Prastavana, Prastavanā, Prastāvanā: 5 definitions
Prastavana means something in Hinduism, Sanskrit, Marathi. If you want to know the exact meaning, history, etymology or English translation of this term then check out the descriptions on this page. Add your comment or reference to a book if you want to contribute to this summary article.
Natyashastra (theatrics and dramaturgy)Source: Wisdom Library: Nāṭya-śāstra
Prastavanā (स्थापना) refers to “prologue”. More specifically, it refers to the prologue of a Nāṭaka play. It is also known as Sthāpanā. The term is used throughout nāṭyaśāstra literature.
Natyashastra (नाट्यशास्त्र, nāṭyaśāstra) refers to both the ancient Indian tradition (śāstra) of performing arts, (nāṭya, e.g., theatrics, drama, dance, music), as well as the name of a Sanskrit work dealing with these subjects. It also teaches the rules for composing dramatic plays (nataka) and poetic works (kavya).
Languages of India and abroad
Marathi-English dictionarySource: DDSA: The Molesworth Marathi and English Dictionary
prastāvana (प्रस्तावन).—n S prastāvanā f S A dramatic prelude; an introductory dialogue. It is usually spoken by the manager and one of the actors. 2 The introductory portion of books, the preface or exordium.Source: DDSA: The Aryabhusan school dictionary, Marathi-English
prastāvana (प्रस्तावन).—n prastāvanā f A dramatic prelude; an introductory dialogue. It is usual- ly spoken by the manager and one of the actors. The introduction, the preface.
Marathi is an Indo-European language having over 70 million native speakers people in (predominantly) Maharashtra India. Marathi, like many other Indo-Aryan languages, evolved from early forms of Prakrit, which itself is a subset of Sanskrit, one of the most ancient languages of the world.
Sanskrit-English dictionarySource: DDSA: The practical Sanskrit-English dictionary
1) Causing to be praised or mentioned, praising, praise.
2) Beginning, commencement; आर्य बालचरितप्रस्तावनाडिण्डिमः (ārya bālacaritaprastāvanāḍiṇḍimaḥ) Mv.1.54.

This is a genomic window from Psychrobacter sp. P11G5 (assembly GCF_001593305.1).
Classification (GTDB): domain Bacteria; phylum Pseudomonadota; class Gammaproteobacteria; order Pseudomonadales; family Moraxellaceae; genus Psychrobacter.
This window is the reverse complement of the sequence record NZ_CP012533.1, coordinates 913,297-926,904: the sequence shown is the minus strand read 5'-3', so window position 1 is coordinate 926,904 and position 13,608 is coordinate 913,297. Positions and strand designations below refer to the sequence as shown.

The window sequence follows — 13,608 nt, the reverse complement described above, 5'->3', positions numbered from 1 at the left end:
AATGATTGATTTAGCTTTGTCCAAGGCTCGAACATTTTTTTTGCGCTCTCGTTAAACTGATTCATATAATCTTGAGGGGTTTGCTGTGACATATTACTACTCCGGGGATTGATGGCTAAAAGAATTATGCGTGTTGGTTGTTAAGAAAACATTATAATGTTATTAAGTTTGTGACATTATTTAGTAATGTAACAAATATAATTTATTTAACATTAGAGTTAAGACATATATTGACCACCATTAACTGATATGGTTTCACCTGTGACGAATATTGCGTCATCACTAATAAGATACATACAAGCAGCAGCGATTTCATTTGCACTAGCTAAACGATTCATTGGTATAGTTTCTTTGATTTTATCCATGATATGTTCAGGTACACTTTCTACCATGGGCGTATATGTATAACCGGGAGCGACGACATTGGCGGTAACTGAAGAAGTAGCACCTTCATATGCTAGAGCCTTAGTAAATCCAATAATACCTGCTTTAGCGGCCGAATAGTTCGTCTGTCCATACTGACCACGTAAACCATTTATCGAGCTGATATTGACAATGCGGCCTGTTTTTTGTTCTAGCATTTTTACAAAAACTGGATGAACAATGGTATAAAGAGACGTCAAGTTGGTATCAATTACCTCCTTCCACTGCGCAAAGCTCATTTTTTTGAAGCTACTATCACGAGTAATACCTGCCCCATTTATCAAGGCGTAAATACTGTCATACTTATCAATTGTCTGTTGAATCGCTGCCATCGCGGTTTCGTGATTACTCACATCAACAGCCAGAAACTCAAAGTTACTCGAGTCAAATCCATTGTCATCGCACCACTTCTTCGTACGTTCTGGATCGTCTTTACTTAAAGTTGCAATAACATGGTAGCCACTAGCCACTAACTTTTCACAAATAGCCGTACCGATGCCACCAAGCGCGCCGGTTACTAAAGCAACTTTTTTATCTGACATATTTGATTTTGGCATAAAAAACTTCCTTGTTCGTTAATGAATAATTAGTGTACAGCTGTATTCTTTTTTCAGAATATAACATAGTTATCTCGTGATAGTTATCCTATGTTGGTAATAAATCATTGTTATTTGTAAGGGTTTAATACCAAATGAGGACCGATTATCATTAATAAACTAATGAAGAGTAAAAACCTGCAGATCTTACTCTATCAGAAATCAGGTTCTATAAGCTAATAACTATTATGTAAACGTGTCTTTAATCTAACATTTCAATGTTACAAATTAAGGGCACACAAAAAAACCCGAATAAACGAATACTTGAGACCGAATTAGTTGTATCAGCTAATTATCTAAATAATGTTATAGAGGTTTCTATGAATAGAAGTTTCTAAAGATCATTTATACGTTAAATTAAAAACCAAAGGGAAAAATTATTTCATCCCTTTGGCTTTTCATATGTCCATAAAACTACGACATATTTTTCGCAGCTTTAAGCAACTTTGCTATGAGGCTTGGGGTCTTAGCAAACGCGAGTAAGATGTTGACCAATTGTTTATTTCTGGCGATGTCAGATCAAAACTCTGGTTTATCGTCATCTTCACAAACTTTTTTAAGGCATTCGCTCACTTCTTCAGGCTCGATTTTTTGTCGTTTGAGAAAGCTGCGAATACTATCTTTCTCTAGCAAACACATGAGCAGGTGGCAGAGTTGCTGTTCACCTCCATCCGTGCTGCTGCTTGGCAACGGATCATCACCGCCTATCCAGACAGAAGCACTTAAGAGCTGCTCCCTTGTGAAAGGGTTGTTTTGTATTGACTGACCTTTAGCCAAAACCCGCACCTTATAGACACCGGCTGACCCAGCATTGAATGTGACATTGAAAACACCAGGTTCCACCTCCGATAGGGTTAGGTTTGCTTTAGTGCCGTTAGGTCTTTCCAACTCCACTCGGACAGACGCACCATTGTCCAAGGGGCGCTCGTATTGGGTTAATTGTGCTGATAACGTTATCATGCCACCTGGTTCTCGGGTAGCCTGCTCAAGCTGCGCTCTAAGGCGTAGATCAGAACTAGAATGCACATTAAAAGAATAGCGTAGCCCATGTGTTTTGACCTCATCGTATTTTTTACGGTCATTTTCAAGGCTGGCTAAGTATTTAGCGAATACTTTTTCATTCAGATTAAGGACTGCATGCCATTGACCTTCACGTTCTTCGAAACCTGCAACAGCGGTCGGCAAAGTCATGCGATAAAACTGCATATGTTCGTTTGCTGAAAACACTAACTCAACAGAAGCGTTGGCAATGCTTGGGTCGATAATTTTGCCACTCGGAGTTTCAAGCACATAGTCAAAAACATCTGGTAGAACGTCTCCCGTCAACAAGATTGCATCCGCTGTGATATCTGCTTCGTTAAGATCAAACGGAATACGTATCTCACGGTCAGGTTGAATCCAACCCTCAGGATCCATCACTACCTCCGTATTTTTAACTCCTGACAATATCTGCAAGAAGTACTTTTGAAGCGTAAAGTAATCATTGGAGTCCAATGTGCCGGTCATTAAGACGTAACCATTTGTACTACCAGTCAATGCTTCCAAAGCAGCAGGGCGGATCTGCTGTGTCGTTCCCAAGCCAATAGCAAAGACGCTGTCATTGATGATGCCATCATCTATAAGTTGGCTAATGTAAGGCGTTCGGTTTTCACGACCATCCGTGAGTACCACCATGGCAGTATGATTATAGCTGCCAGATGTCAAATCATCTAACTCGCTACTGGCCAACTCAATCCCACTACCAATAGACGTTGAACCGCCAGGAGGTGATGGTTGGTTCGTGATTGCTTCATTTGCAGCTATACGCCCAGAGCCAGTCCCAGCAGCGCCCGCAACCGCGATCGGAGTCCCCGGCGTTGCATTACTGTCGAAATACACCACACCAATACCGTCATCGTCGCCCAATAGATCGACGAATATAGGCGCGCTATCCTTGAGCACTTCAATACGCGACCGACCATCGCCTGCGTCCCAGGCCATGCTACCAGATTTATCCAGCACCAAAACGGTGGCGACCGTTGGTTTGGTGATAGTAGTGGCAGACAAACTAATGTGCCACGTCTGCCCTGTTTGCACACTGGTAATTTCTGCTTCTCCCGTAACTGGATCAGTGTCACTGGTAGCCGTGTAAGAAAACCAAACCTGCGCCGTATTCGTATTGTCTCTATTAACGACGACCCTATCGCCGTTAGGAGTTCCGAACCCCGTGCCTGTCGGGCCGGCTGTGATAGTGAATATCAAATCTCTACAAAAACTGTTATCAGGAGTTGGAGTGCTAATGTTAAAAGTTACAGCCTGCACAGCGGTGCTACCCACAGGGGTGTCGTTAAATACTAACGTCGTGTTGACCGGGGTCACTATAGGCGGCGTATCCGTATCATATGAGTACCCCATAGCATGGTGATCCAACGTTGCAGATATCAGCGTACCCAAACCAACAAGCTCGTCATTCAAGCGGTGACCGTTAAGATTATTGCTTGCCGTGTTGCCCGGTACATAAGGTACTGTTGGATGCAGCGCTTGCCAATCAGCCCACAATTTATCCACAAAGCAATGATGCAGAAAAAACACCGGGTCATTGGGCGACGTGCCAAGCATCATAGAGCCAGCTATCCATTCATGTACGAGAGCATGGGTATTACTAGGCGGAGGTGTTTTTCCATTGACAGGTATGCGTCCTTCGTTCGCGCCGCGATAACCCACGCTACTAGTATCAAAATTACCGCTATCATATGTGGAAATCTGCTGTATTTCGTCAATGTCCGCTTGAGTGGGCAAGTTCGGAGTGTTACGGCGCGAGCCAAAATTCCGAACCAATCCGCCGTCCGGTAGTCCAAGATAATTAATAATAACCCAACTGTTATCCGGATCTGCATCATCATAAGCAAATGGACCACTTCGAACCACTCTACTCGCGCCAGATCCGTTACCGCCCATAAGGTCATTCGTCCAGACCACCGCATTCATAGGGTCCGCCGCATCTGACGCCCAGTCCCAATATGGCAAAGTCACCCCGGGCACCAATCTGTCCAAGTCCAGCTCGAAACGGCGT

3) An introduction, preface, exordium (in general); प्रस्तावना इयं कपटनाटकस्य (prastāvanā iyaṃ kapaṭanāṭakasya) Māl.2.
4) Sounding forth.
5) An introductory dialogue (the prologue) at the beginning of a drama between the manager and one of the actors, which, after giving an account of the author and his qualifications &c., introduces the audience to the incidents of the drama; (for definition, see āmukha).Source: Cologne Digital Sanskrit Dictionaries: Shabda-Sagara Sanskrit-English Dictionary
(-nā) 1. Commencement, introduction. 2. A dramatic prelude, an introductory dialogue, usually spoken by the manager and one of the actors. 3. Praising, praise. E. pra before, stu to praise, aff. lyuṭ; the commencement of books, &c. being usually the praise of gods or princes. It is thus defined by Bharata:—“naṭī vidūṣako vāpi pāripārśvika eva vā . sūtradhāreṇa sahitāḥ saṃlāpaṃ yatra kurvate . āmukhaṃ nāma tajjñeyaṃ saiva prastāvanā matā .”
Sanskrit, also spelled संस्कृतम् (saṃskṛtam), is an ancient language of India commonly seen as the grandmother of the Indo-European language family. Closely allied with Prakrit and Pali, Sanskrit is more exhaustive in both grammar and terms and has the most extensive collection of literature in the world, greatly surpassing its sister-languages Greek and Latin.
See also (Relevant definitions)
Search found 2 books and stories containing Prastavana, Prastavanā, Prastāvanā, Prastāvana, Pra-stavana, Pra-stāvanā; (plurals include: Prastavanas, Prastavanās, Prastāvanās, Prastāvanas, stavanas, stāvanās). You can also click to the full overview containing English textual excerpts. Below are direct links for the most relevant articles:
The Natyashastra (by Bharata-muni)
Part 8 - The Date of the Nāṭyaśāstra < [Introduction, part 1]
Part 3 - Literary Structure of the Drama < [Introduction, part 1]
The backdrop of the Srikanthacarita and the Mankhakosa (by Dhrubajit Sarma)